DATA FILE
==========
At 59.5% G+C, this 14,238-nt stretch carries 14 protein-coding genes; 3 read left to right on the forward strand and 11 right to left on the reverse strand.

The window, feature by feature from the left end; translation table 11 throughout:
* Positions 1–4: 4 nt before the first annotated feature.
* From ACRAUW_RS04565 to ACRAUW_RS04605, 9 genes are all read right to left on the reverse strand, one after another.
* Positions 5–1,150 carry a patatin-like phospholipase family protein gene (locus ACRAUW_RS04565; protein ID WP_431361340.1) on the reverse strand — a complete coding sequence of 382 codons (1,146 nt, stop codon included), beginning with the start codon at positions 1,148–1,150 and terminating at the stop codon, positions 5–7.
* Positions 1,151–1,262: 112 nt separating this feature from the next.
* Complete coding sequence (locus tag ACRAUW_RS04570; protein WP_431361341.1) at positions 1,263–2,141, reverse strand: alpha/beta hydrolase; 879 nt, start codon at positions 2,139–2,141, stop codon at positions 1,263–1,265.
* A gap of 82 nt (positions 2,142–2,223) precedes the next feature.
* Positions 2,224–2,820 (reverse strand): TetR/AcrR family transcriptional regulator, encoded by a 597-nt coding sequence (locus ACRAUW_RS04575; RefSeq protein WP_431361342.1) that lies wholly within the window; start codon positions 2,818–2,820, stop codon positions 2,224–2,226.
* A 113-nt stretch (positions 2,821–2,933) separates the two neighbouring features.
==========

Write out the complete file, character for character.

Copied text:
At 59.5% G+C, this 14,238-nt stretch carries 14 protein-coding genes; 3 read left to right on the forward strand and 11 right to left on the reverse strand.

The window, feature by feature from the left end; translation table 11 throughout:
* Positions 1–4: 4 nt before the first annotated feature.
* From ACRAUW_RS04565 to ACRAUW_RS04605, 9 genes are all read right to left on the reverse strand, one after another.
* Positions 5–1,150 carry a patatin-like phospholipase family protein gene (locus ACRAUW_RS04565; protein ID WP_431361340.1) on the reverse strand — a complete coding sequence of 382 codons (1,146 nt, stop codon included), beginning with the start codon at positions 1,148–1,150 and terminating at the stop codon, positions 5–7.
* Positions 1,151–1,262: 112 nt separating this feature from the next.
* Complete coding sequence (locus tag ACRAUW_RS04570; protein WP_431361341.1) at positions 1,263–2,141, reverse strand: alpha/beta hydrolase; 879 nt, start codon at positions 2,139–2,141, stop codon at positions 1,263–1,265.
* A gap of 82 nt (positions 2,142–2,223) precedes the next feature.
* Positions 2,224–2,820 (reverse strand): TetR/AcrR family transcriptional regulator, encoded by a 597-nt coding sequence (locus ACRAUW_RS04575; RefSeq protein WP_431361342.1) that lies wholly within the window; start codon positions 2,818–2,820, stop codon positions 2,224–2,226.
* A 113-nt stretch (positions 2,821–2,933) separates the two neighbouring features.